Beyond the Limits of Traditional Health Care: A State-Level Systematic Review of Community Health Programs in the United States
Traditional health care has not reached all pockets of the U.S. population due to income inequality, increasing ethnic and cultural diversity, and deep fragmentation of the health care system. Community-based health models have evolved as alternative, individualized, and context-specific modes of care to bridge this gap. This study examines and compares community-based health programs across U.S. states and provides the following key findings:
- California is the leader in community health with the highest number of community social service workers (CSW) and the most community health programs.
- Rhode Island, Washington, Oregon, and Colorado are very successful at implementing community health initiatives and establishing financing structures that allow these programs to thrive.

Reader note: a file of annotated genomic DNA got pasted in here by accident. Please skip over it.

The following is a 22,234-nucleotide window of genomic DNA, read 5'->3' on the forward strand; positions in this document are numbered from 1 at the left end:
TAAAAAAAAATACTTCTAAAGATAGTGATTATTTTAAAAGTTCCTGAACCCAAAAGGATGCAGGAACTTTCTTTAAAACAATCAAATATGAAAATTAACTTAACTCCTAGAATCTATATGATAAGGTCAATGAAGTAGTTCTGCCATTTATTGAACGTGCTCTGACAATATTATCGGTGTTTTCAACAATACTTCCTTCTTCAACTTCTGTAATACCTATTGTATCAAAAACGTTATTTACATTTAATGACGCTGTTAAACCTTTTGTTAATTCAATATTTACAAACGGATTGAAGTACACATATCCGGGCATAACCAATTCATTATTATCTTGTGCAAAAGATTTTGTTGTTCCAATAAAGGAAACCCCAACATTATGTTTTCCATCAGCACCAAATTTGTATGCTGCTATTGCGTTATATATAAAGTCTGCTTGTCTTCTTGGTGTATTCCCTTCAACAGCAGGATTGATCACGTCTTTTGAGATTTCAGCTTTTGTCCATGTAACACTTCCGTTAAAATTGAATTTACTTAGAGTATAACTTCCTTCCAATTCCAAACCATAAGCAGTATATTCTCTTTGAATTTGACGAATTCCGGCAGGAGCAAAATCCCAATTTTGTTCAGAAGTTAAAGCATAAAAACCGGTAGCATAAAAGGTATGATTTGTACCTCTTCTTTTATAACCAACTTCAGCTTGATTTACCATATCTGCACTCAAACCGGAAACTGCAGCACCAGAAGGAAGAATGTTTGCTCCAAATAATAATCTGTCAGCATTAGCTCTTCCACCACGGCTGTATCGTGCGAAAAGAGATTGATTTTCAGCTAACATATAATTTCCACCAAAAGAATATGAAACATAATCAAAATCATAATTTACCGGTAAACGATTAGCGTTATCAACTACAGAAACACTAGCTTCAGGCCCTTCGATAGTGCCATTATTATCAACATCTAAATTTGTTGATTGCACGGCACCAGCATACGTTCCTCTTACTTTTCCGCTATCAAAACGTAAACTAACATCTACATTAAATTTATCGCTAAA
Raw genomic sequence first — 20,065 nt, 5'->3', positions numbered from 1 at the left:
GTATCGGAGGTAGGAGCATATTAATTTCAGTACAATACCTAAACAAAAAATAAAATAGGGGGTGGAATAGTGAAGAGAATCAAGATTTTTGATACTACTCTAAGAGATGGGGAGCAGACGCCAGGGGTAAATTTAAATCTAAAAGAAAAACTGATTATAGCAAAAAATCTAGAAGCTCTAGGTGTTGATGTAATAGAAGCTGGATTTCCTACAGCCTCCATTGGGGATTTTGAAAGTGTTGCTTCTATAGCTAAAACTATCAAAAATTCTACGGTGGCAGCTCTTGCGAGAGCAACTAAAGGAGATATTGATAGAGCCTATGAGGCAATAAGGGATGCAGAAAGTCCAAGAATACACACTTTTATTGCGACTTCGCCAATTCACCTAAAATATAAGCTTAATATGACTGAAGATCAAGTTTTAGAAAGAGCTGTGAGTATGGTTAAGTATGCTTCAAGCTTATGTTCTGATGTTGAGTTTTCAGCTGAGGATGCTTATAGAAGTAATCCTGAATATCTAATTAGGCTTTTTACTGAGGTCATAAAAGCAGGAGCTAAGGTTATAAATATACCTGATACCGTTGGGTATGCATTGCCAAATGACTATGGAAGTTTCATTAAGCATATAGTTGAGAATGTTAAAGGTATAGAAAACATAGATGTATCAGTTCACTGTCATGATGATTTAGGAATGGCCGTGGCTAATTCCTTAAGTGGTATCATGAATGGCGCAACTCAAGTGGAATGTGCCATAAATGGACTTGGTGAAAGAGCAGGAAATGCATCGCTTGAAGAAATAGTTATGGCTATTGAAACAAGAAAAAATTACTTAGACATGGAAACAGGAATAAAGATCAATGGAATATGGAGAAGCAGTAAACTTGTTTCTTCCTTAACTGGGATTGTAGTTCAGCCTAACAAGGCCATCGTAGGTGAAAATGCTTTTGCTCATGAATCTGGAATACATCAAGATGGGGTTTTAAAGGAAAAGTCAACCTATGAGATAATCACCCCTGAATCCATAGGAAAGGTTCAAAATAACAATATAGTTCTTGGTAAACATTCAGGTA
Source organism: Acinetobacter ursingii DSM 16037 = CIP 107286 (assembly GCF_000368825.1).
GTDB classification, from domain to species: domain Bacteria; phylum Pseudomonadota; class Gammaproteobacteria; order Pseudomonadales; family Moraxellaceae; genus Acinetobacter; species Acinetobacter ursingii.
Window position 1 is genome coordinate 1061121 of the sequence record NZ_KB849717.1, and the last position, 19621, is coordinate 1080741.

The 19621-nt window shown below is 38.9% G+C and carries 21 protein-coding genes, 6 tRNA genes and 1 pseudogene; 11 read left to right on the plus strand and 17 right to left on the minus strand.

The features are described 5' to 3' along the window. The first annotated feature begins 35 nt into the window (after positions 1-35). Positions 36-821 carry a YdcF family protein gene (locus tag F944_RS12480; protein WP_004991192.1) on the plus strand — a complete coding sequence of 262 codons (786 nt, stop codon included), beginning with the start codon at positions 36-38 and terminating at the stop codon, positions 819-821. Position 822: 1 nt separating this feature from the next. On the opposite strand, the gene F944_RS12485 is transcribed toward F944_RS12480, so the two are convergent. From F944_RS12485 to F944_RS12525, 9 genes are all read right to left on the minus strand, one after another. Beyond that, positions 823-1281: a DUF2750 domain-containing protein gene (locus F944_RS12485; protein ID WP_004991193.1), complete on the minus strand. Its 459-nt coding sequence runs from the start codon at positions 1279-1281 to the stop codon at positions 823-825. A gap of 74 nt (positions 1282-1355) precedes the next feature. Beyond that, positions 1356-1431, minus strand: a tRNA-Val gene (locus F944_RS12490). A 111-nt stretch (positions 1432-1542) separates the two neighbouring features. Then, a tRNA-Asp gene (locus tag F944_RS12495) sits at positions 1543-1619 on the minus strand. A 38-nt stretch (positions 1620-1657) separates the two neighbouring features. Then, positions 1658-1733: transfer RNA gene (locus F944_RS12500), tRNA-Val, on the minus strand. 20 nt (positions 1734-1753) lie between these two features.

- Only seven states have green building and environment programs and only 15 states have community health initiatives focused on healthy food
- Food insecurity is especially concentrated in Southern states
- In states with majority-white populations, the CSW workforce is extremely limited. States with high racial heterogeneity and diversity have expansive CSW workforces.